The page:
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Episodes & Studies Volume 1

Prisoners’ Welfare

Prisoners’ Welfare

THE RED CROSS parcels which have been mentioned so often in the course of these surveys of the life of prisoners in enemy hands did not come into their camps by magic. The International Red Cross, with its headquarters in Geneva, undertook the distribution of food parcels, clothing, and recreational and educational material to prison camps. The parcels and other commodities were supplied by every country of the British Commonwealth and by the United States, if not directly then in the form of money subscribed through each national Red Cross. The New Zealand Patriotic Fund supplied money for the welfare of prisoners of war.

The route taken by Red Cross supplies was by sea to Lisbon, thence by sea to the south of France and inland to Geneva, which was the clearing house. In Switzerland, too, the central records of all prisoners of war, the Germans and Italians in British and American hands as well as the British and American prisoners in Germans and Italians hands, were faithfully kept and the necessary information passed promptly to the belligerent countries. Thus the Swiss, with some assistance from other neutrals, particularly the Swedes, undertook to look after the physical welfare of prisoners and also to mitigate the effects of their captivity on themselves and on their relatives by providing the channel of communication for letters and personal information. The Swiss handled these vast problems of organisation, affecting the life and happiness of millions, with characteristic efficiency and the humanity for which their nation is famous.

New Zealand had an organisation of its own at New Zealand House, London, to deal with all aspects of the welfare of prisoners of war, though food parcels and military clothing were handled from a central pool in Geneva. Whenever a man was reported as a prisoner of war, even if casually in another prisoner’s correspondence, New Zealand House immediately sent him a clothing parcel and followed it with monthly tobacco parcels, each of which contained 200 cigarettes or an equivalent amount of tobacco. In close collaboration with the New Bodleian Library at Oxford, which was supplying books to the British Red Cross, New Zealand House sent to prisoners the educational books they required to carry on courses of study. A weekly news-letter giving prisoners the New Zealand news gleaned from cables and official sources was also compiled.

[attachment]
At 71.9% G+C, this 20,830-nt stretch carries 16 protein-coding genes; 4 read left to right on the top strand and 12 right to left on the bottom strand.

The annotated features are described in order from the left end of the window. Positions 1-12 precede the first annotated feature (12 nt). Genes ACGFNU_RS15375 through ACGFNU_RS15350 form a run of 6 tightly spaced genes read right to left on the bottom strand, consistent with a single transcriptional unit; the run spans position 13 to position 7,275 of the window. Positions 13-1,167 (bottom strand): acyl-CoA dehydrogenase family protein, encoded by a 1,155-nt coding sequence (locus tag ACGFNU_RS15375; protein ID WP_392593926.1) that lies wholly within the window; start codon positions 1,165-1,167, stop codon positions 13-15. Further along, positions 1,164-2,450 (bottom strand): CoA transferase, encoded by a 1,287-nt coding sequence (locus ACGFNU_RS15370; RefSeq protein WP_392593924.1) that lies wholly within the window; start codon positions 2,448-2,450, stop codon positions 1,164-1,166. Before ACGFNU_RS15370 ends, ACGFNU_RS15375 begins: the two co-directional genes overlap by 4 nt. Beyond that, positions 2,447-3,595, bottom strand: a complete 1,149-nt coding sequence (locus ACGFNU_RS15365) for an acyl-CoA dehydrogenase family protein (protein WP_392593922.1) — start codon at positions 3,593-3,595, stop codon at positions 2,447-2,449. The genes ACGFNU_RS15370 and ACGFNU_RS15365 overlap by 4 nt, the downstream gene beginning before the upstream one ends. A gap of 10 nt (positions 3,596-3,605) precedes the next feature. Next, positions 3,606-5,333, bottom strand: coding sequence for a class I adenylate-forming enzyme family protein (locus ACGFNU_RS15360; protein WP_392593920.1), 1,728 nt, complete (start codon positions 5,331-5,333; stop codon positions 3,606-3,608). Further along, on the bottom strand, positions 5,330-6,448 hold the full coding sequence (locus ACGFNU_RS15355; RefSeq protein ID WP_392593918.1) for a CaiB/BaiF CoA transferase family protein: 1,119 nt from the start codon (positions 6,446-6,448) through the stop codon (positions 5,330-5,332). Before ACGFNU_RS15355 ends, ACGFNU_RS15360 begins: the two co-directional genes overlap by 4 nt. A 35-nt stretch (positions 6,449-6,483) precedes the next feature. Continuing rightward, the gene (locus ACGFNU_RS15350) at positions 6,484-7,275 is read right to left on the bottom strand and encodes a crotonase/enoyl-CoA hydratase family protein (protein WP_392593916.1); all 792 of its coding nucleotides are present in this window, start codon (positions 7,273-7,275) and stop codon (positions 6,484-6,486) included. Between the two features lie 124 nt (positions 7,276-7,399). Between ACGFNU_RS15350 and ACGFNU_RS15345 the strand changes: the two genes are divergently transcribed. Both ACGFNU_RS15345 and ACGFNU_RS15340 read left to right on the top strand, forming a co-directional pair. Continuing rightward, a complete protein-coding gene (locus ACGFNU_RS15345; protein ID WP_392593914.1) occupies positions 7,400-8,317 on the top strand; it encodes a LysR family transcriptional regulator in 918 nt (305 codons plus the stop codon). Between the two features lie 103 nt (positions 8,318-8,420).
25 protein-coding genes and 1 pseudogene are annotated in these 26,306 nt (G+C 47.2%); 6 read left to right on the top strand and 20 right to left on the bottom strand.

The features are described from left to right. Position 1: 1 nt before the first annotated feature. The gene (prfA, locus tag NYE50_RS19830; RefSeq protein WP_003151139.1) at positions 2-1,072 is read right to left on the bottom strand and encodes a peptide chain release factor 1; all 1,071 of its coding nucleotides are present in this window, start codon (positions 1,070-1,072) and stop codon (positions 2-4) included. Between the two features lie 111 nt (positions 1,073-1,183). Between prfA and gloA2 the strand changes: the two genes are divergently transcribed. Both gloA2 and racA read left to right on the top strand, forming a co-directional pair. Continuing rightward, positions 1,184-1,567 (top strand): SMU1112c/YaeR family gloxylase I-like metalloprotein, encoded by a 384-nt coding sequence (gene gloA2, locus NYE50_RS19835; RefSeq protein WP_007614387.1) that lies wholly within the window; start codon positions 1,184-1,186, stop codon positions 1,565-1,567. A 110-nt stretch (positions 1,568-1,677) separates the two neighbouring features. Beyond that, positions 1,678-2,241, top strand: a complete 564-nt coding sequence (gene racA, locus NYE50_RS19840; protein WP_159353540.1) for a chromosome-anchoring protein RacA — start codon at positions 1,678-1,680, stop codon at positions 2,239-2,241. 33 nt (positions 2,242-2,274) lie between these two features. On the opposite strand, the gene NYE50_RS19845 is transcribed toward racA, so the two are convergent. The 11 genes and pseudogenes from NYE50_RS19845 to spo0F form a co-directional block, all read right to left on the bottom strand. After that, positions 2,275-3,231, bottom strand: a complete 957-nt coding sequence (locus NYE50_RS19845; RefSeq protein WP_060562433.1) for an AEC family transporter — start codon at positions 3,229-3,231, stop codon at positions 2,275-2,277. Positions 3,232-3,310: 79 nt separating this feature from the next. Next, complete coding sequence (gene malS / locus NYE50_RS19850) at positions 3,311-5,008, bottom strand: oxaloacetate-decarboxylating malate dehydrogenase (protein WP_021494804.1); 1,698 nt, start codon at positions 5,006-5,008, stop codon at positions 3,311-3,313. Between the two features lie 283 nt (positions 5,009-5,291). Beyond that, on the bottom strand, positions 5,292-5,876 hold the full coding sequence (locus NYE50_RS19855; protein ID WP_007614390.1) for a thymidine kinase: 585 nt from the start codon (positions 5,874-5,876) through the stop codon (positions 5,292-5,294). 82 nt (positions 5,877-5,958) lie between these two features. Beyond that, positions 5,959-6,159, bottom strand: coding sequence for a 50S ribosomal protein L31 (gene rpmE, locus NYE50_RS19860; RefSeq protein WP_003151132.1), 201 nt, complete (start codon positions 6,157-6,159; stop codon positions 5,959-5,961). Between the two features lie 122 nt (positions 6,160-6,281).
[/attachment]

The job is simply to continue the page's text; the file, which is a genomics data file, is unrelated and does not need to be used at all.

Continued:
Apart from its work for the material welfare of prisoners of war, New Zealand House was a clearing house for information about all New Zealanders in Italian or German hands or about casualties in general. Innumerable personal and special services were given to individuals by the Prisoner-of-war Section, and the staff’s persistent and unremitting care did much to keep up the morale of men wearied by long captivity. The service to their relatives was no less valuable and important.